02/19/2004 12:00AM

Jockey's short career broke barriers

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It wasn't exactly 15 minutes of fame that Barbara Jo Rubin enjoyed when she became the first female jockey to win a parimutuel Thoroughbred race in 1969 - but close to it.

Rubin became an instant sports celebrity as a 19-year-old when she broke the gender barrier on Feb. 22, 1969, at Charles Town Races in West Virginia and proved she could succeed in what had been strictly a man's world. She drew big crowds to the racetrack wherever she rode and appeared on such popular national television programs as "The Ed Sullivan Show" and "To Tell the Truth."

At the end of the 1969 season, Rubin had won 22 of 89 races, an exceptional success rate of nearly 25 percent. Then, just as quickly as her star rose, Rubin vanished. After her sensational rookie season, she never rode another race.

But Rubin never ended her involvement with horses. Today she lives and works at a horse farm in Troy, Ill., about 20 minutes from St. Louis, where she juggles responsibilities as an owner, manager, and trainer. She works with about 35 horses, giving lessons to roughly 50 children in such varied disciplines as pleasure riding, barrel racing, and western driving.

On Saturday night, Charles Town will honor Rubin when she returns to the track one day short of the 35th anniversary of her historic first victory.

At 54, she's still close to her riding weight, tipping the scales at 112 pounds. Four years ago, she married a childhood friend, Gordon Gubin. The only competitive riding she does now is in dressage, where horses are trained to make precision movements in response to barely perceptible signals from the rider.

Rubin's memories of her one year as a jockey remain vivid, especially the reaction of the fans. The overwhelming majority of them, she said, were rooting for her.

"They had to have police escort me to and from the paddock," Rubin said recently. "Not because of any threats, but because everybody wanted to get close and take a piece of my clothing as a souvenir. I would have ended up wearing nothing."

The other jockeys were not so enthusiastic or supportive.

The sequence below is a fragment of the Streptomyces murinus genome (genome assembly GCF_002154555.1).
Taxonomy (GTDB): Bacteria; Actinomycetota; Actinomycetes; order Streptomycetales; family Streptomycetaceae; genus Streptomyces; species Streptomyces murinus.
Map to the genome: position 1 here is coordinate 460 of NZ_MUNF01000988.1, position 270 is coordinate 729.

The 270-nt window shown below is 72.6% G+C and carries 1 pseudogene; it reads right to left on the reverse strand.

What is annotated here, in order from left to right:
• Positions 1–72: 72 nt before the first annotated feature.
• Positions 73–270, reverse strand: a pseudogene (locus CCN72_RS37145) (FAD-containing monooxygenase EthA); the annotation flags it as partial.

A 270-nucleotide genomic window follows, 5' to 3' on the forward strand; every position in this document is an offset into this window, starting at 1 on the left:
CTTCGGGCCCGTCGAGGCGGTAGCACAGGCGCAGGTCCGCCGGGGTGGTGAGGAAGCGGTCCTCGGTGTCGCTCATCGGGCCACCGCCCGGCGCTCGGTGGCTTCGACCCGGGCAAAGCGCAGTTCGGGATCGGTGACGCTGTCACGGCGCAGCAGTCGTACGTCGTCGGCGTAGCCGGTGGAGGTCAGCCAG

"They were nice to my face," she said. "But behind my back, they weren't so nice."

In the most extreme episode, a trailer that served as Rubin's dressing room was pelted with stones while she was inside, and jockeys at Tropical Park in Florida staged a boycott rather than compete against her.

Rubin likened her role to a one-woman traveling circus act, going from track to track for one-day appearances as part of her contract with trainer Bryan Webb.

"I just wanted to ride at one place and be like any other jockey," Rubin said. "But I had to travel. I didn't care for it, but if I didn't do it, I knew I couldn't ride."

Rubin said she often was assigned mounts no other jockey would accept, horses who were accidents waiting to happen. By Rubin's count, she endured 14 spills in a two-week period, and by the end of her first season, Rubin's knees and back ached constantly.

While preparing for the 1970 season, a horse she was exercising in Florida hit the rail and dragged Rubin along the ground. She sustained hip injuries and blood clots, which kept her sidelined for nearly four months. Just when she was healthy enough to begin riding again, she fell and broke her pelvis.

Frustrated, Rubin tried training horses at Tampa Bay Downs, but she didn't like owners who pressed her to over-race their horses.

"I didn't last long," she said. "It just killed my spirit."

She spent one season as an outrider at Rockingham Park in New Hampshire. Then, in her late 20's, after she divorced her first husband, Rubin attempted one last comeback as a jockey. Again, she was the victim of two nasty falls during training hours. In one, she broke all the ribs on one side of her body. In the other, a horse stepped on her and broke her neck.

So Rubin learned to be content working with horses in other ways. She has competed as a driver, an endurance rider, and, most recently, in dressage.

"As long as I can be around horses, I'm happy," she said.

Rubin began riding when she was about 7 as a form of exercise to strengthen her legs, which had been crippled by polio. She excelled in the ring at horse shows and began to exercise horses. She rode her first races, at bush tracks, when she was 12.

"I would ride for my boyfriend, who could get better odds on me because I was a girl and they thought I would fall off the horse," she said.

Rubin wasn't the first woman to earn a jockey's license (Kathy Kusner was), or the first to ride in a race (Diane Crump), or even the leading female apprentice of 1969 (Mary Bacon). But she was the first woman to win a race, a $2,500 allowance aboard a 6-year-old gelding named Cohesian at Charles Town. Cohesian won the 6 1/2-furlong race by a half-length over stablemate Reely Beeg.

Phil Grove, 56, a steward in Maryland, rode in the race against Rubin.

"She was on tons the best horse," Grove said. "If we could have beaten her, we would have. But we basically just had to follow her around the track. The male ego took a big beating that night."

Grove admitted that he and the other Charles Town regulars were reluctant to allow a woman into their domain.

"We were all apprehensive," Grove said. "We thought it was a terrible publicity stunt. But we also realized that if it would help West Virginia racing by bringing more people to the track, we would do it. So we all swallowed our egos and let it happen."

Less than a month later, Rubin became the first woman to win a race in New York, aboard Brave Galaxy at Aqueduct. Later, in addition to touring the United States, Rubin rode in the Bahamas, Venezuela, Puerto Rico, and Canada.

"The excitement I felt . . . you can never take that away," she said. "I loved breaking from the gate - that was so exciting. Even galloping the horses was fun."